If an MCS is elected as the new active one, it registers to support the
group with the MARS. It also initiates the transmission of HELLO messages
to the remaining inactive MCSs.

5.3 Inter-MCS control messages

The protocol uses HELLO messages in the heartbeat mechanism, and also
during the election process.  The format of the HELLO message is based on
that described in [LA96].  The Hello message type code is 5.

    0                   1                   2                   3
    0 1 2 3 4 5 6 7 8 9 0 1 2 3 4 5 6 7 8 9 0 1 2 3 4 5 6 7 8 9 0 1
   | Sender Len    |    Recvr Len  | State | Type  |    unused     |
   |         HelloInterval         |          DeadFactor           |
   |                        IP Multicast address                   |
   |                    Sender ATM address (variable length)       |
   |                  Receiver ATM address (variable length)       |

   Sender Len
     This field holds the length in octets of the Sender ATM address.

Talpade and Ammar                                                  [Page 14]

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   Recvr Len
     This field holds the length in octets of the Receiver ATM

     Currently two states: No-Op (0x00) and Elected (0x01).
     It is used by a candidate MCS to indicate if it was successfully

     This is the code for the message type.

     The hello interval advertises the time between sending of
     consecutive Hello Messages by an active MCS.  If the time between
     Hello messages exceeds the HelloInterval then the Hello is to be
     considered late by the inactive MCS.

     This is a multiplier to the HelloInterval. If an inactive MCS
     does not receive a Hello message within the interval
     HelloInterval*DeadFactor from an active MCS that advertised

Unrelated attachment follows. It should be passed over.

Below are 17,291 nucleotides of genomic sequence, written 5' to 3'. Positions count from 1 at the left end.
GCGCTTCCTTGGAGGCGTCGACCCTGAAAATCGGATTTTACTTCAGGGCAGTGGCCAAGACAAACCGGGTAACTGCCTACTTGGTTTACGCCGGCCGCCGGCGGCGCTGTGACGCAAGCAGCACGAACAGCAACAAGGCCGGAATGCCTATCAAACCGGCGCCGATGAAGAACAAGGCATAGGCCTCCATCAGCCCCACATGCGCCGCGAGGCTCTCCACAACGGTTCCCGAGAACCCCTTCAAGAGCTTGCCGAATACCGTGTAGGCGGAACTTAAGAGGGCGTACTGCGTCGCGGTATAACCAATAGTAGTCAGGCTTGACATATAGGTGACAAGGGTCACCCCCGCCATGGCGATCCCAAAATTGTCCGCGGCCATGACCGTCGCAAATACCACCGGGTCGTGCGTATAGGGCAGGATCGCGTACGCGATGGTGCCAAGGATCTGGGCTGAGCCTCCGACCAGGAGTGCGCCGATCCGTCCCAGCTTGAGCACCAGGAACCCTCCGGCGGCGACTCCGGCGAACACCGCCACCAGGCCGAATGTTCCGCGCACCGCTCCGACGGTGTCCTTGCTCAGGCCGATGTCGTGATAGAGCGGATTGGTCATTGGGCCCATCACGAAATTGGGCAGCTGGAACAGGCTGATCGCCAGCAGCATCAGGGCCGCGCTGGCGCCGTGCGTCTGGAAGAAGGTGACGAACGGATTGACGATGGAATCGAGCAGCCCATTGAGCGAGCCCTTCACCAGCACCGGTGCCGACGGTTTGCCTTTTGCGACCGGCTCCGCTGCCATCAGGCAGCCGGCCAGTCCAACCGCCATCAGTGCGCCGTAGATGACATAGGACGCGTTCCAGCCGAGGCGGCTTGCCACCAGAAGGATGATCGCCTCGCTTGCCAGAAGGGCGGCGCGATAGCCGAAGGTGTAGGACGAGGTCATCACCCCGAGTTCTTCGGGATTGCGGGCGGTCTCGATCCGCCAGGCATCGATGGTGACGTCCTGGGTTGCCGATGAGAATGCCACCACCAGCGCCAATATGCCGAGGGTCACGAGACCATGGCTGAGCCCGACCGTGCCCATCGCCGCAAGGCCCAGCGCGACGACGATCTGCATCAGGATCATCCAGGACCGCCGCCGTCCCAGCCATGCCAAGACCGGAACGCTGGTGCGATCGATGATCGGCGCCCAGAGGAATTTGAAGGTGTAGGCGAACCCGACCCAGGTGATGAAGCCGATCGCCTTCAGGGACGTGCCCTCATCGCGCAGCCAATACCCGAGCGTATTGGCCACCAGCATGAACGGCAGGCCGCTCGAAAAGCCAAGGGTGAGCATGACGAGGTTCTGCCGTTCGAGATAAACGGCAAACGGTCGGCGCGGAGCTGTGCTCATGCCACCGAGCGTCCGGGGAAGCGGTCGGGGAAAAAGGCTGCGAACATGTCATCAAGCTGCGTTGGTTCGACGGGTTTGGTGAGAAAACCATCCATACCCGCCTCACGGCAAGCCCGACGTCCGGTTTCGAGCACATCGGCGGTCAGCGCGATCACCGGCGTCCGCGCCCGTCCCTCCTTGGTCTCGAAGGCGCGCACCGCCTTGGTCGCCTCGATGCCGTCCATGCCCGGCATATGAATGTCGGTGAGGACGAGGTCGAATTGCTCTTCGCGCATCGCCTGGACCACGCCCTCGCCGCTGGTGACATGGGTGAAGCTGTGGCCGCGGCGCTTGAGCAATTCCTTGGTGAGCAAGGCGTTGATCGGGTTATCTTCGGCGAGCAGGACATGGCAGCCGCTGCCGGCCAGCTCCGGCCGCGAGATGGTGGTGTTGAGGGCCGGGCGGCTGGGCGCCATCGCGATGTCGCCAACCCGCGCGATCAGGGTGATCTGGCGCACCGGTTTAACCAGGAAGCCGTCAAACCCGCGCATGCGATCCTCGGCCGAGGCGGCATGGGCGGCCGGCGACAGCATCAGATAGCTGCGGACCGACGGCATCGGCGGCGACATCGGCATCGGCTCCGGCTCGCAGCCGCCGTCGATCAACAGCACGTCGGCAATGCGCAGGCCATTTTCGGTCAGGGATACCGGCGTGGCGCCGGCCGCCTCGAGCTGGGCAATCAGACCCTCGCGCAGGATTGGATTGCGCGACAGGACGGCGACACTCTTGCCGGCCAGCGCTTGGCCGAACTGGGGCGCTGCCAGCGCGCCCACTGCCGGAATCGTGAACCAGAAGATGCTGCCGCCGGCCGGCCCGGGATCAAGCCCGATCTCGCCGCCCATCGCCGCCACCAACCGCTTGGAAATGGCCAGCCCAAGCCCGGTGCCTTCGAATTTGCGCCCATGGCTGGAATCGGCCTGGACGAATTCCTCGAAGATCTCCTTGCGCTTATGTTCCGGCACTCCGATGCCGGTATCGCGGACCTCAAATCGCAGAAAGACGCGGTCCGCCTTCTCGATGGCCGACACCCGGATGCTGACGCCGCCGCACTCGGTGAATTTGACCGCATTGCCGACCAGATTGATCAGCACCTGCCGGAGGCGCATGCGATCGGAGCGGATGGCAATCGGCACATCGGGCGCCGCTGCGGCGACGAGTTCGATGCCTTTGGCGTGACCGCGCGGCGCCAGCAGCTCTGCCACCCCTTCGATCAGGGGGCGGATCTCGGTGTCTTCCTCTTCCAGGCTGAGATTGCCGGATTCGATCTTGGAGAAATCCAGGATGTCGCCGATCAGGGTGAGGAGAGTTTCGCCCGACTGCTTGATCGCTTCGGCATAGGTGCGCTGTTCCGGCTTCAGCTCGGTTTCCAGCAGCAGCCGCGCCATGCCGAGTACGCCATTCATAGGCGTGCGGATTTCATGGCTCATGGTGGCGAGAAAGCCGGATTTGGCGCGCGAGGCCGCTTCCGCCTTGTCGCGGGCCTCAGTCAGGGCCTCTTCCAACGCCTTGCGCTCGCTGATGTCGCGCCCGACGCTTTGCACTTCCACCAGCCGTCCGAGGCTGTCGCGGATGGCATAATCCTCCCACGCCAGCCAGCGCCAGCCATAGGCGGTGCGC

the HelloInterval then the inactive MCS MUST consider the active
     one to have failed.

   IP Multicast address
     This field is used to indicate the group to associate the HELLO
     message with. It is useful if MCSs can support more than one

   Sender ATM address
     This is the protocol address of the server which is sending the

   Receiver ATM address
     This is the protocol address of the server which is to Reply to
     the Hello.  If the sender does not know this address then the
     sender sets it to zero. (This happens in the HELLO messages sent
     from the active MCS to the inactive ones, as they are multicast
     and not sent to one specific receiver).

Talpade and Ammar                                                  [Page 15]

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5.4 The Multiple MCS protocol

As is indicated in section 5.1, all the MCSs supporting the same IP
Multicast group MUST be started up together.  The set of MCSs (``mcslist'')
MUST be specified to each MCS in the set at startup.  After registering to
support the group with the MARS, the first MCS in the set MUST open a
point-to-multipoint VC (HelloVC) with the remaining MCSs in the ``mcslist''
as leaves, and thus assumes the role of active MCS. It MUST send HELLO
messages HelloInterval seconds apart on this VC. The Hello message sent by
the active MCS MUST have the Receiver Len set to zero, the State field set
to "Elected", with the other fields appropriately set.  The Receiver ATM
address field does not exist in this HELLO message.  The initial value of
HelloInterval and DeadFactor MUST be the same at all MCSs at startup.  The
active MCS can choose to change these values by introducing the new value
in the HELLO messages that are sent out.  The active MCS MUST support the
group as described in section 4.

The other MCSs in ``mcslist'' determine the identity of the first MCS from
the ``mcslist''.  They MUST NOT register to support the group with the
MARS, and become inactive MCSs.  On startup, an inactive MCS expects HELLO
messages from the active MCS. The inactive MCS MUST terminate the HelloVC.
A timer MUST be maintained, and if the inactive MCS does not receive HELLO
message from the active one within a period HelloInterval*DeadFactor
seconds, it assumes that the active MCS died, and initiates the election
process as described in section 5.5.  If a HELLO message is received within
this period, the inactive MCS does not initiate any further action, other
than restarting the timer.  The inactive MCSs MUST set their values of
HelloInterval and DeadFactor to those specified by the active MCS in the
HELLO messages.

On failure of the active MCS, a new MCS assumes its role as described in
section 5.5.  In this case, the remaining inactive MCSs will expect HELLO
messages from this new active MCS as described in the previous paragraph.

5.5 Failure handling

5.5.1 Failure of active MCS

The failure of the active MCS is detected by the inactive MCSs if no HELLO
message is received within an interval of HelloInterval*DeadFactor seconds,
or if the HelloVC is closed.  In this case the next MCS in ``mcslist''